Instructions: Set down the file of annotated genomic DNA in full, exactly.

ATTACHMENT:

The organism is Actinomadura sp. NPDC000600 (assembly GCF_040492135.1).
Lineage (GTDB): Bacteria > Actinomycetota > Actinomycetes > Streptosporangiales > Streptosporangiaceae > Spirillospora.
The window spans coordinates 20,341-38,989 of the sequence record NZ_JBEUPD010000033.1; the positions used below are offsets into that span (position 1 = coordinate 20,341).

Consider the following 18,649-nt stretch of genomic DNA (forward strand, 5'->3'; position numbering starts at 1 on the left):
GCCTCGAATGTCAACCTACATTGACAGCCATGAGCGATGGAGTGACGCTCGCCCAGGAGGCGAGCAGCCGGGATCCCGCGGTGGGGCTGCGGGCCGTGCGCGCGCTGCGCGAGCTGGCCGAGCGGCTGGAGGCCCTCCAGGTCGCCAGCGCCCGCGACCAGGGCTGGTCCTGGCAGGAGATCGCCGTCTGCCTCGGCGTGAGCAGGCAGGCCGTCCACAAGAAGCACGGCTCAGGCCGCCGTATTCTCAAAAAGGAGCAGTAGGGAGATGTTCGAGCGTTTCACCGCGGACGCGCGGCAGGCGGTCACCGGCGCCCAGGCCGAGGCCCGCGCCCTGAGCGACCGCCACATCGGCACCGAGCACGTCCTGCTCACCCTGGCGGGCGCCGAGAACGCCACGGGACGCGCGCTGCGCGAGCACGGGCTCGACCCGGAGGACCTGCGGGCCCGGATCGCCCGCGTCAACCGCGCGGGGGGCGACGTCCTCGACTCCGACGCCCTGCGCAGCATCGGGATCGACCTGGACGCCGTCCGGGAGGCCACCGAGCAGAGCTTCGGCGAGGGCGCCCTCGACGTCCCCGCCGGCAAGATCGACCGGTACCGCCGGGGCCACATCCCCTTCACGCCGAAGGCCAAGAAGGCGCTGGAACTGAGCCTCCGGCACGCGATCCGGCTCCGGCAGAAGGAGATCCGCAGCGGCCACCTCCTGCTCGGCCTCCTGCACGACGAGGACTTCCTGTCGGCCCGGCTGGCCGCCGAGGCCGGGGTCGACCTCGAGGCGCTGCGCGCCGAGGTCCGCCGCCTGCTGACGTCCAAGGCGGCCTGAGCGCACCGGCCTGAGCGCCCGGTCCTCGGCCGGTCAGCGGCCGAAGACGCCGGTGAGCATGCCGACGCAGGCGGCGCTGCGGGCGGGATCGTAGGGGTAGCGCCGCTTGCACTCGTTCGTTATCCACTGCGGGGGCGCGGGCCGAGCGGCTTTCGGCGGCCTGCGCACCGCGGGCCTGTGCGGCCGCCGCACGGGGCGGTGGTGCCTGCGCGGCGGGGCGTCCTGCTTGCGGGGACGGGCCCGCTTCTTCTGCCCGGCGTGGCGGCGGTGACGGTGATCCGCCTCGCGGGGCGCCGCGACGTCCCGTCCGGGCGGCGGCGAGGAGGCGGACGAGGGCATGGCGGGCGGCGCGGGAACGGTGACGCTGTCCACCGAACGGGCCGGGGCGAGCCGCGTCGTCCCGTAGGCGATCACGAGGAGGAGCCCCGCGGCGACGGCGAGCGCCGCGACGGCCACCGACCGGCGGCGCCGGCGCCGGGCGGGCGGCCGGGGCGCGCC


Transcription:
The organism is Actinomadura sp. NPDC000600 (assembly GCF_040492135.1).
Lineage (GTDB): Bacteria > Actinomycetota > Actinomycetes > Streptosporangiales > Streptosporangiaceae > Spirillospora.
The window spans coordinates 20,341-38,989 of the sequence record NZ_JBEUPD010000033.1; the positions used below are offsets into that span (position 1 = coordinate 20,341).

Consider the following 18,649-nt stretch of genomic DNA (forward strand, 5'->3'; position numbering starts at 1 on the left):
GCCTCGAATGTCAACCTACATTGACAGCCATGAGCGATGGAGTGACGCTCGCCCAGGAGGCGAGCAGCCGGGATCCCGCGGTGGGGCTGCGGGCCGTGCGCGCGCTGCGCGAGCTGGCCGAGCGGCTGGAGGCCCTCCAGGTCGCCAGCGCCCGCGACCAGGGCTGGTCCTGGCAGGAGATCGCCGTCTGCCTCGGCGTGAGCAGGCAGGCCGTCCACAAGAAGCACGGCTCAGGCCGCCGTATTCTCAAAAAGGAGCAGTAGGGAGATGTTCGAGCGTTTCACCGCGGACGCGCGGCAGGCGGTCACCGGCGCCCAGGCCGAGGCCCGCGCCCTGAGCGACCGCCACATCGGCACCGAGCACGTCCTGCTCACCCTGGCGGGCGCCGAGAACGCCACGGGACGCGCGCTGCGCGAGCACGGGCTCGACCCGGAGGACCTGCGGGCCCGGATCGCCCGCGTCAACCGCGCGGGGGGCGACGTCCTCGACTCCGACGCCCTGCGCAGCATCGGGATCGACCTGGACGCCGTCCGGGAGGCCACCGAGCAGAGCTTCGGCGAGGGCGCCCTCGACGTCCCCGCCGGCAAGATCGACCGGTACCGCCGGGGCCACATCCCCTTCACGCCGAAGGCCAAGAAGGCGCTGGAACTGAGCCTCCGGCACGCGATCCGGCTCCGGCAGAAGGAGATCCGCAGCGGCCACCTCCTGCTCGGCCTCCTGCACGACGAGGACTTCCTGTCGGCCCGGCTGGCCGCCGAGGCCGGGGTCGACCTCGAGGCGCTGCGCGCCGAGGTCCGCCGCCTGCTGACGTCCAAGGCGGCCTGAGCGCACCGGCCTGAGCGCCCGGTCCTCGGCCGGTCAGCGGCCGAAGACGCCGGTGAGCATGCCGACGCAGGCGGCGCTGCGGGCGGGATCGTAGGGGTAGCGCCGCTTGCACTCGTTCGTTATCCACTGCGGGGGCGCGGGCCGAGCGGCTTTCGGCGGCCTGCGCACCGCGGGCCTGTGCGGCCGCCGCACGGGGCGGTGGTGCCTGCGCGGCGGGGCGTCCTGCTTGCGGGGACGGGCCCGCTTCTTCTGCCCGGCGTGGCGGCGGTGACGGTGATCCGCCTCGCGGGGCGCCGCGACGTCCCGTCCGGGCGGCGGCGAGGAGGCGGACGAGGGCATGGCGGGCGGCGCGGGAACGGTGACGCTGTCCACCGAACGGGCCGGGGCGAGCCGCGTCGTCCCGTAGGCGATCACGAGGAGGAGCCCCGCGGCGACGGCGAGCGCCGCGACGGCCACCGACCGGCGGCGCCGGCGCCGGGCGGGCGGCCGGGGCGCGCC